No changes to the five-speed automatic, although a new shift control logic is adopted. Slide the gear lever into the manual mode for a sequential shift, although even then the transmission is still inclined to kick down of its own accord.
Gearing is nicely in tune with long-distance journeys and has the engine loafing along at around 1750 revs in top at 100km/h. A limited slip differential, unavailable on RX330, is now standard. Full-time four-wheel-drive with the new centre diff and viscous coupling provides added capability when the going becomes rough. Yet there’s an on-going feeling this Lexus is definitely a softy, with little desire to get its feet wet or dirty. Refined, comfortable and good riding, the RX350 is not dynamic to drive, nor is it especially agile. While the steering has been reconfigured to provide more direct feel, it is light and somewhat imprecise, even if the turning circle is tight. Eighteen-inch diameter, five-spoke alloy wheels with 235/55 tyres were optional on RX330 but are standard on the latest RX350. Noise and vibration levels were not a problem before, yet are further diminished in the latest version, despite the increase in engine power. The Lexus is quieter at all speeds, following the addition of a new bonnet insulator, a dashboard silencer, enhancements to the exhaust system and a new acoustic windscreen with special inner film that reduces cabin noise levels by up to 3dB.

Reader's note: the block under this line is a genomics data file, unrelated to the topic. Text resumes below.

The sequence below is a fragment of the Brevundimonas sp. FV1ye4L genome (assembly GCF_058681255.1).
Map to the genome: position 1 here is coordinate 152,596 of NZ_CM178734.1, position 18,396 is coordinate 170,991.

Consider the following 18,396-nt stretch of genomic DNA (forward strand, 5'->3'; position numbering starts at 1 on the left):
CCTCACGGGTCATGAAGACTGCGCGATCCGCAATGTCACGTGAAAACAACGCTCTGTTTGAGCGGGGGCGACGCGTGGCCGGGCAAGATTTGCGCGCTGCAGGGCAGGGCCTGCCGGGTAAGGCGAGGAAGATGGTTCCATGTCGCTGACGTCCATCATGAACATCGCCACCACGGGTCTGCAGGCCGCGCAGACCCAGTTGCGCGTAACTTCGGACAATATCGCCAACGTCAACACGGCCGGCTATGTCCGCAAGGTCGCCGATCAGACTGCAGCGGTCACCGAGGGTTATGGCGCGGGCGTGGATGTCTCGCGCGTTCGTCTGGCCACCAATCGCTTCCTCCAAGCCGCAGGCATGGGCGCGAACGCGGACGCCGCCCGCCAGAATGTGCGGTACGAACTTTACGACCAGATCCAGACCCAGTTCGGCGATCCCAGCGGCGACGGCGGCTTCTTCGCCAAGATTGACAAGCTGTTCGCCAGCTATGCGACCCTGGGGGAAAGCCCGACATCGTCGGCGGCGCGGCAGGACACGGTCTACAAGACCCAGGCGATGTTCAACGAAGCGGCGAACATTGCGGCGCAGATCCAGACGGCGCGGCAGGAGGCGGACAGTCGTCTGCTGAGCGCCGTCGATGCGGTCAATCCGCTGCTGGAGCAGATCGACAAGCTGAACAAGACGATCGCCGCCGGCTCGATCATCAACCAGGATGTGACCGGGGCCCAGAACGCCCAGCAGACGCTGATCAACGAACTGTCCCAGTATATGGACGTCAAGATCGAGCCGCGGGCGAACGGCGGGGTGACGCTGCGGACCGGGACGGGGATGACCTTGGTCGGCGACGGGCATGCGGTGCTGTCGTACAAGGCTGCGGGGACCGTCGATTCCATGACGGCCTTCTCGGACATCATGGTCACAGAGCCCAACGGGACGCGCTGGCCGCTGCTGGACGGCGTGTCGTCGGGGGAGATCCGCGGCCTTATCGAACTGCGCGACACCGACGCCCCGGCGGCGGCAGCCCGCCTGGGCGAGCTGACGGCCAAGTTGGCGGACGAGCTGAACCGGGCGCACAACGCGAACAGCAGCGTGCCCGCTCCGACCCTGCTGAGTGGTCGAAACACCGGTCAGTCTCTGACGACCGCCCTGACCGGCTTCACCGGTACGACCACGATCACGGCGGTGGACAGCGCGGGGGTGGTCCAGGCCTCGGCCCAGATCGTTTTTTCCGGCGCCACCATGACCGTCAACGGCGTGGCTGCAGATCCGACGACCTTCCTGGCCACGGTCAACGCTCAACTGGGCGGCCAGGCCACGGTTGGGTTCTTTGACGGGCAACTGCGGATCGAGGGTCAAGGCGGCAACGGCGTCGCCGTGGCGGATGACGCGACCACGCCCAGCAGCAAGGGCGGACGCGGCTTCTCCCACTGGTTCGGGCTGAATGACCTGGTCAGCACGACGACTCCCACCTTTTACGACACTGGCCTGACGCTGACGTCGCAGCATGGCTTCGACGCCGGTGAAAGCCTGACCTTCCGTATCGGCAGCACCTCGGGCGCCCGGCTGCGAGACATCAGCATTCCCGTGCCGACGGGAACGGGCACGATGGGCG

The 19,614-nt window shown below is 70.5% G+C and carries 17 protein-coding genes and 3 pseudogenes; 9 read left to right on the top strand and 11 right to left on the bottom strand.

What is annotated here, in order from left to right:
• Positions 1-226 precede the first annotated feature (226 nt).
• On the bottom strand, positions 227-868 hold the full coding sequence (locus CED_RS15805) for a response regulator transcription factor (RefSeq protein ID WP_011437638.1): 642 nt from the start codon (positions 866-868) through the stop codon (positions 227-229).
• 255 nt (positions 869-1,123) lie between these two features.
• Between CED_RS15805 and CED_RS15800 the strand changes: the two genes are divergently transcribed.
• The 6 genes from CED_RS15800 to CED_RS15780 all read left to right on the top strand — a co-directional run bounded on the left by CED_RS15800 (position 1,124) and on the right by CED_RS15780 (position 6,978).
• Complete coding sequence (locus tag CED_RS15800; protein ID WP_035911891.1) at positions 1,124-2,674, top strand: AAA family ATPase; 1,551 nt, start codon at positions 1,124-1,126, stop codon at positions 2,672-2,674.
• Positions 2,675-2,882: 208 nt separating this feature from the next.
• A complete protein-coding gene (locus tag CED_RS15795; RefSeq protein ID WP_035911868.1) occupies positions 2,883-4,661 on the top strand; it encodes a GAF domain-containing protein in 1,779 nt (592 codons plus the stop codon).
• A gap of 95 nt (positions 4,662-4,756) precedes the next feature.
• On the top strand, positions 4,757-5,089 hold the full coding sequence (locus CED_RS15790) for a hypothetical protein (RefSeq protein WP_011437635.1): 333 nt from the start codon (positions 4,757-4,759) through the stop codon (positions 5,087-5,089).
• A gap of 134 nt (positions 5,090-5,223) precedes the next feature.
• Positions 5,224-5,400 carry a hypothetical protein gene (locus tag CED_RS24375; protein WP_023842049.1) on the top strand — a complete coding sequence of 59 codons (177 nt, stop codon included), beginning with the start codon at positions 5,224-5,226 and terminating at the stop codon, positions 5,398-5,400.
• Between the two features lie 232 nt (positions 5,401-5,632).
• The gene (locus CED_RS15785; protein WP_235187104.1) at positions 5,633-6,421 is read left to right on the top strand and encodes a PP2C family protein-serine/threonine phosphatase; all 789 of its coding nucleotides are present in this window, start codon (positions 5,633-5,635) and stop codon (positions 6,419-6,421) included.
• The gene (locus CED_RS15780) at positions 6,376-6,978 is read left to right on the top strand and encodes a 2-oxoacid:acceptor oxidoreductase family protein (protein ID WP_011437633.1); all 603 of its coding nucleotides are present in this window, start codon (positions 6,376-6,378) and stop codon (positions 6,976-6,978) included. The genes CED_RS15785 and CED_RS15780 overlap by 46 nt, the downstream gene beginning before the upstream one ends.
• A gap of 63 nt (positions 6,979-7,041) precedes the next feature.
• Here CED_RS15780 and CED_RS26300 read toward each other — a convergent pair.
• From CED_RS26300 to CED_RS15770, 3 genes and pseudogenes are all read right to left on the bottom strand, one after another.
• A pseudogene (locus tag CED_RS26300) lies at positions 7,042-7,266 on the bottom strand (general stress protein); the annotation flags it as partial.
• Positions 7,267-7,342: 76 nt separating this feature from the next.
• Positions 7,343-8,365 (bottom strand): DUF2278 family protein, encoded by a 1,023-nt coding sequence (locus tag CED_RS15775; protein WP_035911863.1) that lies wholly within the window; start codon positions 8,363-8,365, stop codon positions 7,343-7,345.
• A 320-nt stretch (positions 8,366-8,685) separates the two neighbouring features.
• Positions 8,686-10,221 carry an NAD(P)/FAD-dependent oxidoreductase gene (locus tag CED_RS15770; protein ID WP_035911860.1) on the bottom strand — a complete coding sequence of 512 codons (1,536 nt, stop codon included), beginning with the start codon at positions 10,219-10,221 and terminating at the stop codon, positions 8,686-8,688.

With lashings of wood and leather as far as the eye can see the RX350 interior is a special place to be. The wood-topped steering wheel attracts the sun’s heat, however. Seating is comfortable, instrumentation is good and the large computer read-out is a sight for sore eyes. I like the foot-operated handbrake that is easy to use and frees up console space, while the large centre storage compartment incorporates a sliding lid operated by two buttons.
Not surprisingly, the RX350 is loaded with equipment as standard, although the excellent Mark Levinson audio adds $3000 to the $89,400 price. A power sunroof is an additional $3000. But the big omission is park distance control front or rear. Many overseas markets also offer a rear view television camera. A non-factory after-market option is available, but the lack of PDC is a significant anomaly in a 4.74-metre long vehicle that has smallish rear windows, large “A” pillars and obvious visibility issues. Still, no knocking the success of this model or the extra card Lexus has up its sleeve. Countering the anti-4WD lobby and making a decisive point among environmentalists
is the RX400h hybrid version with 3.3-litre V6/electric motor power. This is capable of a range of close to 1000km instead of 600km for the regular petrol RX350.
The hybrid RX has been well accepted in the USA and accounted for one out of every three Lexus RX models sold in the UK last year. RX400h is not offered new in New Zealand. Yet. The RX350 is beautifully crafted premium product, comfortable and well priced. But what a pity the car is not more rewarding to drive.